Beautiful People is a monthly linkup hosted by Sky and Cait, aimed at getting to know your characters better. This month’s edition is author-focused, so you get to know more about me! Yay! Just what a personal blog that consists of mostly me ranting and giving my opinions needs. Ahem. Anyway.
How do you decide which project to work on?
Usually by mood, to be honest. I’ll work fervently on the same project until I get bored of it, and then move on to either something I’ve already started or start something completely new. Sometimes I’ll switch between two different projects, just to keep the creative juices flowing; when I was writing my strictly-structured YA thesis, I would take time when I didn’t have to work on it and write the opposite, which is how I started one of my favorite projects, a not-at-all structured adult I-don’t-even-know-what-it-is. But it has a pinochle tournament, a lizard, and somebody who looks like a mixture of Tom Selleck and Yanni, if you needed any further proof that I can’t write a normal story.
How long does it usually take you to finish a project?
Hah. Depends on the project, I guess. I wrote the first and second drafts of a novel in a little over a year, and have been working on a couple short stories for years. Poems take an afternoon, but short essays will leave me agonizing and editing for weeks. One of my current WIPs is going a lot quicker than I thought it would, though, which is nice.
Do you have any routines to put you in the writing mood?
Write. Coffee. I don’t know if those count as a routine, though, because it’s pretty much just the repeating pattern of my entire life.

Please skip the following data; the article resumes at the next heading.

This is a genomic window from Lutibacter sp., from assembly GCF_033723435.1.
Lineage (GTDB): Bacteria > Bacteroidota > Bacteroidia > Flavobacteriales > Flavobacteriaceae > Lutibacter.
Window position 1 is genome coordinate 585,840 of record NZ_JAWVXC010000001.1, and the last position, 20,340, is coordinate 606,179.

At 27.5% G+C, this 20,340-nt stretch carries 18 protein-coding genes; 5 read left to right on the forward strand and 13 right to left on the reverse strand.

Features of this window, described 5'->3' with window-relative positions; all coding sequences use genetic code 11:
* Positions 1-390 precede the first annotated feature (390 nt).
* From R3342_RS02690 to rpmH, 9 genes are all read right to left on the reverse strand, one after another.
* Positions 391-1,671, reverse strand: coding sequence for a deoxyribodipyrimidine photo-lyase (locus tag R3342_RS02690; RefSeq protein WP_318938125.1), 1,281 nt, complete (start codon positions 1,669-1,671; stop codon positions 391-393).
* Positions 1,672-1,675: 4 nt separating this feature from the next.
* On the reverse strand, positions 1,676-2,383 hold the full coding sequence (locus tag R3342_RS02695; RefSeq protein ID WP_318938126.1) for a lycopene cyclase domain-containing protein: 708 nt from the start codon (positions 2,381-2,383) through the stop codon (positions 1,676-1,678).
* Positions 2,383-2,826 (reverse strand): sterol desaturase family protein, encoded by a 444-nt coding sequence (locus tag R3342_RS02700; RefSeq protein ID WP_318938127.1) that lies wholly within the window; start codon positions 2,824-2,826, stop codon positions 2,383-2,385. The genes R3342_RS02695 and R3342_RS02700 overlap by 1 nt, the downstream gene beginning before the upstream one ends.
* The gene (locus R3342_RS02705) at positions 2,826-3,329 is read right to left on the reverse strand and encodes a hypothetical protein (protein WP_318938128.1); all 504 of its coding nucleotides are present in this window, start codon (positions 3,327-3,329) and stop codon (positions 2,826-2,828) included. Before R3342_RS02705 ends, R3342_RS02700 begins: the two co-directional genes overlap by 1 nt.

What time of day do you write best?
Depends on what I’m writing. Two in the morning makes for quantity and philosophic or humorous quality, nine or ten in the morning makes for actual plot quality, though quantity proves harder. Otherwise I just write when I have time. You know, when I’m not writing all day at work.
Are there any authors you think you have a similar style to?
J.D. Salinger. C.S. Lewis. Jane Austen. George Saunders. Douglas Adams. Neil Gaiman.
Why did you start writing, and why do you keep writing?
I don’t know. To both of those.
I started writing whenever school made me start writing. I started a novel in high school, I think? But I started majorly writing after becoming a writing major in college. Nothing like deadlines to get you started on something.
I keep writing because I have a job that pays me to write. Also because I was trained in the ways of a writer, so I see everything through the eyes of a writer. Sick, don’t you think? I can never un-train myself. I guess I enjoy it, in some weird way. But in the way C.S. Lewis said of Christianity, I see writing as I see the sun has risen, not because I see it, but because by it, I see everything else.
What’s the hardest thing you’ve written?
My thesis. A 200-page modern YA retelling of Wuthering Heights, along with a 20-some page analysis of how to write a retelling and what goes into a retelling, and what other retellings exist in the world. Etc. All the research was soul-crushing, and the deadlines and other drama associated with it made me want to die. But I finished it. And I got an A. And an honors degree. So eff you, academia.
Is there a project you want to tackle someday but you don’t feel ready yet?
Editing my thesis and turning it into an actual, publishable novel. I’m thinking maybe I’ll tackle that later this year, or next summer. Or at least try to. Without crying.
What writing goals did you make for 2017 and how are they going?
I wanted to keep my blog updated, and really I just wanted to keep writing. I didn’t set any concrete goals, because I was still figuring out a balance of work and life, but I think I’m doing pretty well so far.
Describe your writing process in 3 words or a gif!
So that’s me. Now back to trying to hit my Camp NaNo goal, because I didn’t write for like five days. Oops. (Well, I wrote. Just not that. I’m never not writing, it seems.)
How are your Camp NaNo projects going? Care to commiserate?